The cashflow clock is ticking – Is your cash flow better than ever?
Since the start of the pandemic lockdown and all the issues this has created for businesses up and down the UK the focus for many owners, directors and indeed government has rightly been surviving this unprecedented period of shutdown. In fact it has been reported that in April the UK has suffered 20.4% contraction in its economy, across virtually all areas of the economy.
But what has been discussed much less and currently there are no specific interventions to address, is the looming working capital problems that will most likely affect many business as they start to exit from the lockdown and grow back towards “normal” levels of trading. Counter intuitively, many businesses have seen a boost to their cashflow due to a combination of factors, the cash interventions introduced by the government, taking on new levels of debt to cover fixed costs during the period of lockdown and also the liquidation of their existing working capital.
For most businesses, their working capital is often tied up on Stock, Work in Progress and Debtors and not as any significant amount of cash. But as they have found their businesses shrinking during lockdown these assets have slowing been turning into cash as they run down their stock and WIP and collect in their debtors, making bank balances look healthy for a period.
However, what is not being discussed is that the reverse is also true. Once UK businesses start to pick up trade and recover from the lockdown, they will need to replenish their stock levels and create more WIP, they will need to wait for payment on their expanding debtors and many will have new levels of debt to service once the repayment holidays have ended on their Covid-19 loans. This will all require significant levels of cash and for those that are exiting lockdown feeling a little threadbare and empty shelved, this will pose a problem for their recovery.
So far, throughout the crisis, the government have attempted to solve the problems as they have arisen and introduced various schemes, each aimed at supporting a particular segment of the UK economy which they deemed vulnerable or uniquely affected by Covid-19. So the question is, can we rely on them to act once again to support the UK business recovery.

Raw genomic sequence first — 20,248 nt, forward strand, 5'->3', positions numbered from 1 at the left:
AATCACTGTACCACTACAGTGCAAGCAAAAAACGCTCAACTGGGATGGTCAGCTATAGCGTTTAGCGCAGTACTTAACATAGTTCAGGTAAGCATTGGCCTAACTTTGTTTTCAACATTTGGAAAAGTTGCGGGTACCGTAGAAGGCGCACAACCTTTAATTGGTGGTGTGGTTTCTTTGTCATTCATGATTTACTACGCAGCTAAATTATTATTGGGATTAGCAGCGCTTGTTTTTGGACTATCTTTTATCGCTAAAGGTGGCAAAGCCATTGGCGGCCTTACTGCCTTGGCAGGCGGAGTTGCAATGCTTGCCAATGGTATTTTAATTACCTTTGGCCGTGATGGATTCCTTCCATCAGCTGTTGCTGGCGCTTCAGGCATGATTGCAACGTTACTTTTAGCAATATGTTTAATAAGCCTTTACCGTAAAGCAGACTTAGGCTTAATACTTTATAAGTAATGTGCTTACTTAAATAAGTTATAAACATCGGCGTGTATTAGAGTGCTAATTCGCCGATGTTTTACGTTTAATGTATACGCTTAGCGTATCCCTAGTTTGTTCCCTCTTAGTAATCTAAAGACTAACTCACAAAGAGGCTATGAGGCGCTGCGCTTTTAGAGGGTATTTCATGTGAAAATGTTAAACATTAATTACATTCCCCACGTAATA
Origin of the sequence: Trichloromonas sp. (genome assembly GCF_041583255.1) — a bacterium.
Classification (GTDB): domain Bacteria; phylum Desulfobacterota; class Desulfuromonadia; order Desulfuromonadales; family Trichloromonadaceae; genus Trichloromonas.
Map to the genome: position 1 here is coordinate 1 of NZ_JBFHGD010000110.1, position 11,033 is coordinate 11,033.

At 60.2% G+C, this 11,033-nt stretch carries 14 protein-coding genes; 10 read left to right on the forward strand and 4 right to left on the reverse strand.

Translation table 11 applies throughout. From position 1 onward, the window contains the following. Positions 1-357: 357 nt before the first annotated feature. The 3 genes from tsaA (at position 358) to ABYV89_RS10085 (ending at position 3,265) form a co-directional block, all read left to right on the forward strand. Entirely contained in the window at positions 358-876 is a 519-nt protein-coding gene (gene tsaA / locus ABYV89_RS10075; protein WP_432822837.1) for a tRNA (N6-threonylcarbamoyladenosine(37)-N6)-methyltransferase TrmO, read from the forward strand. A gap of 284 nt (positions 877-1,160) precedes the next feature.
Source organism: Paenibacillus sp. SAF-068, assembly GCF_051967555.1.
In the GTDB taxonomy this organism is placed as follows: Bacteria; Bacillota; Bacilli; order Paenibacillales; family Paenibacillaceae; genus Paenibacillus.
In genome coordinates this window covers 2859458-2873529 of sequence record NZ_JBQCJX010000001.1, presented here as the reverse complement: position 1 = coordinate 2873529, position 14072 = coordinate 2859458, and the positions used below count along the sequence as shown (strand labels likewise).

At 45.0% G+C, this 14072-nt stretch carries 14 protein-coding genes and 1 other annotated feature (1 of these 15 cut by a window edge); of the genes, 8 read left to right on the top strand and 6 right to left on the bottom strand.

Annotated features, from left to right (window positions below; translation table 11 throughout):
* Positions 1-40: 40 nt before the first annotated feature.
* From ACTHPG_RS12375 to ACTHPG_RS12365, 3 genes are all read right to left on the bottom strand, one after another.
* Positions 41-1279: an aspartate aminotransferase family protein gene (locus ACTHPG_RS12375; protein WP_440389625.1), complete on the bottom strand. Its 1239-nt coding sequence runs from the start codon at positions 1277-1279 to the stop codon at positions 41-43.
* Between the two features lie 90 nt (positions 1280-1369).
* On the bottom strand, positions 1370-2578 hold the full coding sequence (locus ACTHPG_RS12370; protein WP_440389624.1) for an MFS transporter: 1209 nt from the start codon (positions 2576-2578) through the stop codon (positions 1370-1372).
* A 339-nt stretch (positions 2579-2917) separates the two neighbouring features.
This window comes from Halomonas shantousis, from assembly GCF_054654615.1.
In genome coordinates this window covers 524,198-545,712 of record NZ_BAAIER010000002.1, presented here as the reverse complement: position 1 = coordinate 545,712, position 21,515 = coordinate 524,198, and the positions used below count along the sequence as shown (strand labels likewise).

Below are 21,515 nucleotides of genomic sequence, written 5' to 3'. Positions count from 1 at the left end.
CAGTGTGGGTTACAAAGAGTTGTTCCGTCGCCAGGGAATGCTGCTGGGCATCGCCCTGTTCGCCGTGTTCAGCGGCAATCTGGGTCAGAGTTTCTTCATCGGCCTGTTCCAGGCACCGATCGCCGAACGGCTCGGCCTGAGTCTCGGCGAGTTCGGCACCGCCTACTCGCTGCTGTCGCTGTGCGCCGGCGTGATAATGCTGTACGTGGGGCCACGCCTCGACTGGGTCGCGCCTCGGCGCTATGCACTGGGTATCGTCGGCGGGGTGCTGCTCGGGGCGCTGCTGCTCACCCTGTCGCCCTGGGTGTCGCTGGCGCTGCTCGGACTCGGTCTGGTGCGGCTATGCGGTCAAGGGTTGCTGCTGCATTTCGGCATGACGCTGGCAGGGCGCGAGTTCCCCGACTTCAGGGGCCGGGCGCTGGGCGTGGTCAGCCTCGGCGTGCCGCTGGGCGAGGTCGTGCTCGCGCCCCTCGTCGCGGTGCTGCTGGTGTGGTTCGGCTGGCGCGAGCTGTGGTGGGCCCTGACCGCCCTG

Well, any competent manager will tell you that a risk assessment starts with the things you have control of and most would agree that the government is not one on those controllable factors.
The solution then is to take control now and plan for what a worst case scenario would look like for your business.
The first step to solving any problem is to first understand it. This will involve modelling how your business might recover from the lockdown and identifying early the pressure points in your recovery plan that may cause its failure and address these first and early. In the recent press, we have heard of significant job losses at some of the UKs biggest travel companies, these decisions are an example of how long term forecasting has been used to uncover the long term problem and identifying redundancies as a solution to the specific problems faced by businesses in that industry.
Forecasting in these highly unpredictable times is intrinsically difficult and so any forecast should not be viewed as a finite prophecy of the future but a way to understand what tolerance you have for change. For example, the speed of your sales growth in recovery. If sales grow at X then your forecast would tell you that the consequences would be Y but if they grow at double that speed then the issues would be what? These forecast models give you a measure to use so that as you track your sales growth in the months ahead you can spot the potential problems early and avoid or manage them, because you’ve already thought them through and planned for that scenario.
We are all anxious to see the UK economy return to some form of normality and as welcomed as that would be this will just be another step towards recovery and those that plan well and plan early will be best placed to survive the recovery.